Recent press releases related to the COX-2 Inhibitors, click here.

Cardiovascular Safety of COX-2 Inhibitors

There has been a lot of interest in the safety of COX-2 inhibitors with respect to heart attacks and strokes (see Vioxx). There have been questions raised about Celebrex, now that Vioxx and Bextra have been taken off the market. The best studied drug is Celebrex. It was the subject of an extensive review of both heart attacks and strokes and was found to be quite safe. The results of the study were published in the American Journal of Cardiology. Here is the summary of the article that appeared with it, in the August 15, 2003, issue:

Am J Cardiol. 2003 Aug 15;92(4):411-8.

Cardiovascular thrombotic events in arthritis trials of the cyclooxygenase-2 inhibitor celecoxib.

White WB, Faich G, Borer JS, Makuch RW.

Division of Hypertension and Clinical Pharmacology, Department of Medicine, University of Connecticut School of Medicine, Farmington, Connecticut 06030-3940, USA. wwhite@nso1.uchc.edu

To determine whether the cyclooxygenase-2 (COX-2) inhibitor celecoxib affects cardiovascular thrombotic risk, we analyzed the incidence of cardiovascular events for celecoxib, placebo, and nonsteroidal anti-inflammatory drugs (NSAIDs) in the entire controlled, arthritis clinical trial database for celecoxib. The primary analysis used the Antiplatelet Trialists' Collaboration end points, which include: (1) cardiovascular, hemorrhagic, and unknown deaths, (2) nonfatal myocardial infarction, and (3) nonfatal stroke. Other secondary thrombotic events were also examined. Separate analyses were performed for all patients and for those not taking aspirin. Data from all controlled, completed arthritis trials of > or =4 weeks duration, including 13 new drug application studies and 2 large post-marketing trials (CLASS and SUCCESS) were included for analyses. Patients were randomized to celecoxib at doses from 100 to 400 mg twice daily (18,942 patients; 5,668.2 patient-years of exposure), diclofenac 50 to 75 mg twice daily, ibuprofen 800 mg thrice daily, naproxen 500 mg twice daily (combined NSAID exposure of 11,143 patients; 3,612.2 patient-years), or placebo (1,794 subjects; 199.9 subject-years). Data from a long-term uncontrolled trial with 5,209 patients (6,950 patients-years) treated with celecoxib were included in a supplemental analysis. The entire 15-trial database was searched for possible serious thrombotic events as well as to identify all deaths. For these patients, detailed clinical data were obtained and reviewed by 2 of the investigators (WBW and JSB), who were independently and blinded to exposure, to classify the event as primary, secondary, or neither. All analyses were done using the intent-to-treat population, and time-to-event analyses were performed using per-patient data. To examine heterogeneity of results among studies, tests of interaction were performed using the Cox model. Incidences of the primary and secondary events were not significantly different between the celecoxib and placebo groups, nor for the celecoxib group compared with the NSAIDs group, regardless of aspirin use and NSAID type. The relative risks comparing celecoxib with the NSAIDs for the primary events were 1.06 (95% confidence interval 0.70 to 1.61, p = 0.79) for all patients, and 0.86 (95% confidence interval 0.48 to 1.56, p = 0.62) for the subgroup not taking aspirin. Similarly, for secondary cardiovascular end points, all relative risks were < or =1 for celecoxib compared with either placebo or NSAIDs. These comparative analyses demonstrate no evidence of increased risk of cardiovascular thrombotic events associated with celecoxib compared with either conventional NSAIDs or placebo.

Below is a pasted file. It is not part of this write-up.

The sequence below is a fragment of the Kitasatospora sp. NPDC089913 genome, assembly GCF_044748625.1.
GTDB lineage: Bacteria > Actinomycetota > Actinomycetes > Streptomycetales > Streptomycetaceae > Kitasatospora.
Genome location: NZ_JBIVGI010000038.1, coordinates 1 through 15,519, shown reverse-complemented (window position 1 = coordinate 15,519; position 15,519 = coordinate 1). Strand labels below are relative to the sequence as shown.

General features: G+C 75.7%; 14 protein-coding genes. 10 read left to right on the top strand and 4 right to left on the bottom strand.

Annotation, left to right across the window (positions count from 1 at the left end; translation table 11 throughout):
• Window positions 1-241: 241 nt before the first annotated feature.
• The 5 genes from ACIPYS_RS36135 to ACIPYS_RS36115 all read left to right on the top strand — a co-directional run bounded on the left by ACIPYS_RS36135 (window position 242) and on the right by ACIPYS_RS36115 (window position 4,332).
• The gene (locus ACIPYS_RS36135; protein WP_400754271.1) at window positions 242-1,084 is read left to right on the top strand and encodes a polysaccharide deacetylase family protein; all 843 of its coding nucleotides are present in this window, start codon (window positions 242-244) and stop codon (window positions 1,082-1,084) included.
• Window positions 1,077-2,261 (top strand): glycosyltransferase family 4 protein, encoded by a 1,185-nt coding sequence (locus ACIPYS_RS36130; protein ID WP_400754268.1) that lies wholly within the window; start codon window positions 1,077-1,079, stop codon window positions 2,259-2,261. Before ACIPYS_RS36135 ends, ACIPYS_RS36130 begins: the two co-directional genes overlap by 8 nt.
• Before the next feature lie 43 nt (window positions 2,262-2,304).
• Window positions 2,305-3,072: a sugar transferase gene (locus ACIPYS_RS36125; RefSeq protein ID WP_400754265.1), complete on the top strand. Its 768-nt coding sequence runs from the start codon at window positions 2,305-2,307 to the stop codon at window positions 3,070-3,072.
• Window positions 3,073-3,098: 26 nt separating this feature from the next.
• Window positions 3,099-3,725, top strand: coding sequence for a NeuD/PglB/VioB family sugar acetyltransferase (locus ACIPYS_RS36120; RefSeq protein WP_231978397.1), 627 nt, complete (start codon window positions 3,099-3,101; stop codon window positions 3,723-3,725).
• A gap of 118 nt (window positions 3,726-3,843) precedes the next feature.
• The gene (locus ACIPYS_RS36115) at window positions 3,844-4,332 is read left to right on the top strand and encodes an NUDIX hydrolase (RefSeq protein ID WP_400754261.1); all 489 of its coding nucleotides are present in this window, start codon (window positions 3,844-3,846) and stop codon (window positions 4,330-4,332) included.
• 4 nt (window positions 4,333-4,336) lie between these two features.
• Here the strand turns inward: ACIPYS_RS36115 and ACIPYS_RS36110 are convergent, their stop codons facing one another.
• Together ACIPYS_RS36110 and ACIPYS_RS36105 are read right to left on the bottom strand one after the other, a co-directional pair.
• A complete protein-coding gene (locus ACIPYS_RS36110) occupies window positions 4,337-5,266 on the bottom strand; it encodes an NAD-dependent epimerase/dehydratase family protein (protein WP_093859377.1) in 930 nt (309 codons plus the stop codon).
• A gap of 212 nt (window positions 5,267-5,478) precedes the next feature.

The conclusion of this article is that Celebrex is safe with respect to heart attacks and strokes. The FDA has determined, however, that there is a clear increased risk of heart attacks and strokes from all the NSAID's, and has issued a warning about them. If you have any questions about this issue, please talk to me. - Dr. Nelson

Would you like to search the medical library of the National Library of Medicine for scientific papers on this topic? Just click on the Pub - Med image:
Remember the admonition from the Patient Education Links Page: the Internet has a lot of information, much of it incorrect. I have reviewed the sites that I have linked to, and have only linked to sites when I personally know the surgeon who posted it, or am a member of the organization that posted it. However, I may not agree with all that is on that site, and it may have changed since I reviewed it. If any of the information is not consistent with what I have told you, please download the material and bring it in.